If the trader cannot come up with the additional collateral, their short position will be closed, often at a loss to the trader.
As a stock continues to move higher, more and more short sellers receive margin calls from their brokers. If they can’t cover these margin calls, they are forced to close their short positions, which pushes the share price even higher as less traders are short the stock.
This can cascade like an avalanche, where the more short sellers that are “squeezed” and can’t cover their margin calls, the more margin calls that are required, and this continues to build on itself.
This rapid succession of squeezed short sellers can cause the stock to explode higher, like we saw with Gamestop, AMC, and other companies which were targeted as short squeeze candidates by retail investors on Reddit.
An educated investor can look at the short ratio to identify stocks with lots of short sellers currently betting against it; these can be prime candidates for future short squeezes.
At the same time, an investor can look at changes in the short ratio over time to see the sentiment of Wall Street changing on a stock in real-time.
Why should you care about the Short Ratio?
Like mentioned, the short ratio can be a great tool for identifying potential future short squeezes. This can be particularly true for companies that are unfairly beaten down by the Street, when a company’s fundamentals are actually in a much healthier position than is perceived.
On the technical trading side, stocks under consolidation can provide an opportunity for short term profit. They have steady support and resistance levels, may trade within a narrow price range, and their trading volume is relatively low, without major spikes. This could signal a stock whose price looks indecisive, and could break to a noticeable trend.
Another great aspect of the short ratio is it can suggest higher trading liquidity. Those traders with strategies which rely on liquidity, particularly on smaller size stocks, could find opportunities within those stocks with higher short ratios due to the ability to quickly enter and exit the trade without liquidity constraints.
And then of course, the short ratio can be used to find the stocks that Wall Street is already bearish about and then simply piling on and riding that trend. Oftentimes, it’s the worst performing businesses which come with high short ratios, and their dire financial situations can be so apparent that shorting the stock with other smart traders can seem like shooting fish in a barrel.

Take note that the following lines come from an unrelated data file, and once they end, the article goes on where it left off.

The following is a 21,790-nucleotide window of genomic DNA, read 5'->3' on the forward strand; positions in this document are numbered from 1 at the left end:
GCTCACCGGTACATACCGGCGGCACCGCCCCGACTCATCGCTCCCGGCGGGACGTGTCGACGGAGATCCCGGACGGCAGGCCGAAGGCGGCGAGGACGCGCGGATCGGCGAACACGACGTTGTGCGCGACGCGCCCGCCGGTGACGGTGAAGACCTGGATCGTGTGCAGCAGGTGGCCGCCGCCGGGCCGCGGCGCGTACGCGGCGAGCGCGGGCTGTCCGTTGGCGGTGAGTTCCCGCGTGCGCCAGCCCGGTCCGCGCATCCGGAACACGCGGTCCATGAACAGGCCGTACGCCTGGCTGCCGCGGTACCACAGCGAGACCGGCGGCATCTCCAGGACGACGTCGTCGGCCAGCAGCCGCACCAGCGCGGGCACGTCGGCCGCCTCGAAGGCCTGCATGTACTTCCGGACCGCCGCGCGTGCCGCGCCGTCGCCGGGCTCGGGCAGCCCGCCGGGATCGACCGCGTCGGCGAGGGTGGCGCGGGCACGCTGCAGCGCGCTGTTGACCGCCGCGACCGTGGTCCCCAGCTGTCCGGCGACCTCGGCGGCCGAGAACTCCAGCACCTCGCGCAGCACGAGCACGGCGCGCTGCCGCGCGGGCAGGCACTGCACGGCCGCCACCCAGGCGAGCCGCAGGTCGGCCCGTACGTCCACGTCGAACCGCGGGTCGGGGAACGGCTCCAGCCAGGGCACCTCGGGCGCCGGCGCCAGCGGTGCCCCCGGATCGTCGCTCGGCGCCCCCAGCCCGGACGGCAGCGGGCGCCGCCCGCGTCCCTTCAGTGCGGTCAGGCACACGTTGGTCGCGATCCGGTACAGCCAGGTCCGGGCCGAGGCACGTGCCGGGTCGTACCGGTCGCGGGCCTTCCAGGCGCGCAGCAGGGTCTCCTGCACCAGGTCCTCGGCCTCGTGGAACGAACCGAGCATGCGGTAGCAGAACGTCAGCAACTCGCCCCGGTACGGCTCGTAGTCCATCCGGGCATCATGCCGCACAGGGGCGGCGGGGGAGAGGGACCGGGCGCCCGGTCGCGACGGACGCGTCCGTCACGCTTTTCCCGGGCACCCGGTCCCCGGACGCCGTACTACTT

However, please keep in mind that short selling is not an easy strategy and you have to understand how the market behaves to capitalize on short selling.
Because of the margin requirements, shorting a stock is an inherently short term strategy. The longer that a short position is kept open, the more in interest you’ll have to pay to your broker to keep your trade on margin.
This alone should keep many prudent investors away from a strategy like short selling, as market timing has proven to be such an impossible task.
Whatever you do, please don’t short a stock solely because you think its price is overvalued.
Shorting a great company simply because you think its stock is expensive is a sure way to destroy your wealth, because for one:
“The markets can remain irrational longer than you can remain solvent.” (a quote from the legendary economist John Maynard Keynes).
And secondly, some great companies eventually grow into their higher valuations, and some companies continue to trade at high valuations for years or even decades. That’s a long time to burn even the most disciplined short seller, especially when you consider that margin calls can eventually bleed you dry even if you are eventually right about the stock eventually falling from its overvaluation.
If there’s one secret to success in the stock market it’s compound interest, and by executing short sell trades you are inherently betting against compound interest.
They say that the stock market is a great place to invest because the potential upside is unlimited while the potential downside is capped (to -100% of your money).
In the case of short selling, you flip that paradigm—where the highest potential upside is only 100% and the potential downside is unlimited.
That’s not a great place to be in. You might be able to get lucky on some trades over the short term, but as a sustainable strategy, betting against the success of business and the power of incremental increases through compound interest is not likely to be a winning bet.
Using the Short Ratio as a Value Investor
As previously alluded to, where the short ratio could be a great asset to the long term investor is for those who buy deep value stocks.
As the Wall Street Bets community on Reddit showed explicitly through their crowding into long trades into Gamestop and AMC, a heavy short selling presence can serve like a loading spring just waiting for a catalyst to the upside.
It could be something as unpredictable as a mob which drove retail investors into stocks like Gamestop and AMC; the catalyst could also be something as basic as a company performing slightly better than particularly bearish expectations.
Just because a stock looks like it’s heading for bankruptcy doesn’t always mean it is, and for the right deep value investor with the stomach for volatility and a severe case of contrarian thinking, then the short ratio can be a great place to start a search for deeply undervalued stocks.
Remember that with deep value investing, a largely diversified portfolio with at least 50-100 stocks, and a short term holding period with active rebalancing has historically been the best application of that kind of an investing strategy.
Edited and updated by Andrew Sather – 8/24/21